Lord Woolf was called to the Bar in 1955 and from 1973-74 was junior counsel, Inland Revenue. In 1974 he was appointed first Treasury Counsel, appearing in many of the most important cases of the period on behalf of the Government.
He was appointed to the Queen's Bench of the High Court in 1979, became a Lord Justice of Appeal in 1986 and a Lord of Appeal in Ordinary in 1992. Between 1996 and 2000 he held the position of Master of the Rolls and in 2000 was appointed Lord Chief Justice of England and Wales, a position from which he retired in September 2005. Lord Woolf is a Privy Counsellor. He continues to be a part time judge of the Appellate Committee of the House of the Judicial Committee of the Privy Council.
Lord Woolf has a long-standing interest in alternative dispute resolution and mediation. His report, Access to Justice, 1996 was generally acknowledged to have transformed Civil Procedure in England and Wales and been a catalyst for the development of ADR in England. In 1990 he made the "Strangeways Report" into the British Prison System for the Government, which is still regarded as a blue print for a secure, efficient and humane rehabilitative Prison System.
Chairman of the Bank of England's Financial Market's Law Committee, Lord Woolf is also joint editor of a standard text book on judicial review (De Smith, Woolf and Jowell), has written numerous articles for legal journals and frequently speaks at conferences around the world. He is Chairman of the sub-committee of the House of Lords on Parliamentary Standards and a member of the House of Lords Committee on the Constitution.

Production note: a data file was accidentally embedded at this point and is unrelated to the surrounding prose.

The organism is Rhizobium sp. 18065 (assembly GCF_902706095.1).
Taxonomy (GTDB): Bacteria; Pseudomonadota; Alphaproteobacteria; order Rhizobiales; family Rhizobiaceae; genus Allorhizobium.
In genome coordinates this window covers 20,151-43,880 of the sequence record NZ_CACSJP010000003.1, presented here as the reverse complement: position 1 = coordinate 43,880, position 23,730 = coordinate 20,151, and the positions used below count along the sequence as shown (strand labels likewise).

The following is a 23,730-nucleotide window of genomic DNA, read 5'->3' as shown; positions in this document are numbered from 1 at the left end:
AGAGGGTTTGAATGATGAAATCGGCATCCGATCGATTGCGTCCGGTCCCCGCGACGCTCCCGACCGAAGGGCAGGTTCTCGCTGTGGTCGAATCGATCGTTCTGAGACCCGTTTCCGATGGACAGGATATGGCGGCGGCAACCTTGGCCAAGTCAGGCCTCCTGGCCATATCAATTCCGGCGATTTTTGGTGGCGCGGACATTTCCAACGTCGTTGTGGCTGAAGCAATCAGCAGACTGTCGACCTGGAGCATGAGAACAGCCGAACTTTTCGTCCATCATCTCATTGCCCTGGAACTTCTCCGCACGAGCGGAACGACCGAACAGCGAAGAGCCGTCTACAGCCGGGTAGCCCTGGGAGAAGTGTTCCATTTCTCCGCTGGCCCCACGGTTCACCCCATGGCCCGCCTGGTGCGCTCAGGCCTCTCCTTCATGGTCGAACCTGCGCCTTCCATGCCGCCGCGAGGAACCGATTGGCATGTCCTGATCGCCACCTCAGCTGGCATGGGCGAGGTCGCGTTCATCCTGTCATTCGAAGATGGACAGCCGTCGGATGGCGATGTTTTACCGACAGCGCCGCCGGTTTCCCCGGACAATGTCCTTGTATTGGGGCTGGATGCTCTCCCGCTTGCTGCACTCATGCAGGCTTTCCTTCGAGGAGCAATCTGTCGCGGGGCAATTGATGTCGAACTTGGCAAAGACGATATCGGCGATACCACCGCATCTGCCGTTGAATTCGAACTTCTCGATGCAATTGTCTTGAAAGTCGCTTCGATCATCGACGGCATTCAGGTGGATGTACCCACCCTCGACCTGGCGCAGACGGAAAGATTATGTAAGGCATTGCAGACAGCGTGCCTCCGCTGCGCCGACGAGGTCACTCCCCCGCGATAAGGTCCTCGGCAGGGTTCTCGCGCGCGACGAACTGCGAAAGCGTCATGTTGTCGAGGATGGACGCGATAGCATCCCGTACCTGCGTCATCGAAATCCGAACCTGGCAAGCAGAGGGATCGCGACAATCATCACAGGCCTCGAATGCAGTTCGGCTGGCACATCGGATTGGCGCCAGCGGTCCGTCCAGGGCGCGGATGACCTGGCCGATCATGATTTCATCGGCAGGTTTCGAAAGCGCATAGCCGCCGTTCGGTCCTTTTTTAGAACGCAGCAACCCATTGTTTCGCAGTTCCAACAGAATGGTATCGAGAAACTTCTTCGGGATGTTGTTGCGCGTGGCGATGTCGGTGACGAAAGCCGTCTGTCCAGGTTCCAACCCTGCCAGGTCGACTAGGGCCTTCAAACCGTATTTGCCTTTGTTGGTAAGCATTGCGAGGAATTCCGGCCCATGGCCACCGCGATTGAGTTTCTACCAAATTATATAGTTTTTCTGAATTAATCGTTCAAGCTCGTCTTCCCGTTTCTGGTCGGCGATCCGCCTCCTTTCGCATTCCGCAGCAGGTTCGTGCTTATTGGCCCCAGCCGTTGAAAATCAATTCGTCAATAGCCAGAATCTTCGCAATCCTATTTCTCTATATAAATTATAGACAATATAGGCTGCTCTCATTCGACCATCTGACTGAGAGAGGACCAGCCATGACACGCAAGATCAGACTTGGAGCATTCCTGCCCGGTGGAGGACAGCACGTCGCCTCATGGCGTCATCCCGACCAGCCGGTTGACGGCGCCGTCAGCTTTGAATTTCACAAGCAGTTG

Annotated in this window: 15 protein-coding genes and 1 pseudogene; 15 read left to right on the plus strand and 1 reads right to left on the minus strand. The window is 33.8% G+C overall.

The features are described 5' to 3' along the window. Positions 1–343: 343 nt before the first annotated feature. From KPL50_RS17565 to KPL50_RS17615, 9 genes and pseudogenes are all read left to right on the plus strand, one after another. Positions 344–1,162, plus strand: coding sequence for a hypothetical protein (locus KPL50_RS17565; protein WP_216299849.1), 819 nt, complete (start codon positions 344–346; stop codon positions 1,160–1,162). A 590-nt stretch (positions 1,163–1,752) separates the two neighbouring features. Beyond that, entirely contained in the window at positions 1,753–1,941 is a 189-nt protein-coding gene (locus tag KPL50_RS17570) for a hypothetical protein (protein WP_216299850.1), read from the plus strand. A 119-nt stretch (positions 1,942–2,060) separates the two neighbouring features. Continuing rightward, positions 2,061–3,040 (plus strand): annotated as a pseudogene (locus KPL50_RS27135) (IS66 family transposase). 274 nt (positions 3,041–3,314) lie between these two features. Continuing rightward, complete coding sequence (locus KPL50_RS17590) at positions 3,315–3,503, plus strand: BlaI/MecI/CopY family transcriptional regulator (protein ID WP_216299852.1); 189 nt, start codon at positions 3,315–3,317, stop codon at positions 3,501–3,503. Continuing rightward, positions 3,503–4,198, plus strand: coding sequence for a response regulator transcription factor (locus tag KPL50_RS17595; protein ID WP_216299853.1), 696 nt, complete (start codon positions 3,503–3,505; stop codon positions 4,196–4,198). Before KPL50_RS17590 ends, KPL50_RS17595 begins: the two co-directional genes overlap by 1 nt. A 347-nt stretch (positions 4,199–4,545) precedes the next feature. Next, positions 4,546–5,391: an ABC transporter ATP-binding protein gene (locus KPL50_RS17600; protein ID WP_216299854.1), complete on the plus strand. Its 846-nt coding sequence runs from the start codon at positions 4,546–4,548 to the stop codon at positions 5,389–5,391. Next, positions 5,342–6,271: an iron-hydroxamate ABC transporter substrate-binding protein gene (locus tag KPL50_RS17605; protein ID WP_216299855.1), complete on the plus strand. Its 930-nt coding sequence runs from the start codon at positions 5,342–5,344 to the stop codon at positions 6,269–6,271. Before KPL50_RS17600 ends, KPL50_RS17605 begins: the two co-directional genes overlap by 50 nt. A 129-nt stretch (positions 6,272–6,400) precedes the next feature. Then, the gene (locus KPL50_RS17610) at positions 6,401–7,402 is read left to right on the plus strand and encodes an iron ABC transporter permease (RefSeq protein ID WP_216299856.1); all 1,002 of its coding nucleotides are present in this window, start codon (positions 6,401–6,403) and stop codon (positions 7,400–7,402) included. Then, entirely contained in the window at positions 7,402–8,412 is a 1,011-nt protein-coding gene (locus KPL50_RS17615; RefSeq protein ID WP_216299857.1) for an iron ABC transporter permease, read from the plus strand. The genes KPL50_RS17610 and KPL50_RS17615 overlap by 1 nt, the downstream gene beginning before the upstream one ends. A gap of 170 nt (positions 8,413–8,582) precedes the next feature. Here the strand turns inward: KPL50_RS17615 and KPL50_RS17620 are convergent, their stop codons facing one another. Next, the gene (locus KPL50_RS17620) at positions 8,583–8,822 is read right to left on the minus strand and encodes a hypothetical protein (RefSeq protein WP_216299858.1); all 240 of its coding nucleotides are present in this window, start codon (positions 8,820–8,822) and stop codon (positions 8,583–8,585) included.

In 1994 The Rt Hon Lord Woolf of Barnes was awarded an Honorary Doctor of Laws.
"Sir Harry Woolf, educated at University College London, was called to the Bar Inner Temple in 1954 and started to practice in 1956 after two years of National Service in the 15/19th Royal Hussars. After serving as a Recorder of the Crown Court, as Junior Counsel, he became a Judge of the High Court of Justice Queens Bench division in 1979. He was knighted in 1979 and became a Privy Counsellor in 1986, at which date he also was appointed a Lord Justice of Appeal.
Perhaps he is best known to the general public for his wide-ranging inquiry into the Strangeways Prison disturbances in 1990 and the resulting involuntary and challenging reports in co-operation with Judge Tumin.
Lord Justice Woolf has always taken a keen interest in education, was President of the Association of Law Teachers from 1985-89 and since 1986 has been a member of the Lord Chancellor's Advisory Committee on Legal Education. At a more parochial level, he played a significant role in the formative years of Anglia's Law School and has sustained interest in its development.
It is in recognition of his distinguished legal career, his commitment to furthering education, and above all his human contributions to the reform of the penal system that the University is honoured to award Lord Justice Woolf the Honorary degree of Doctor of Laws."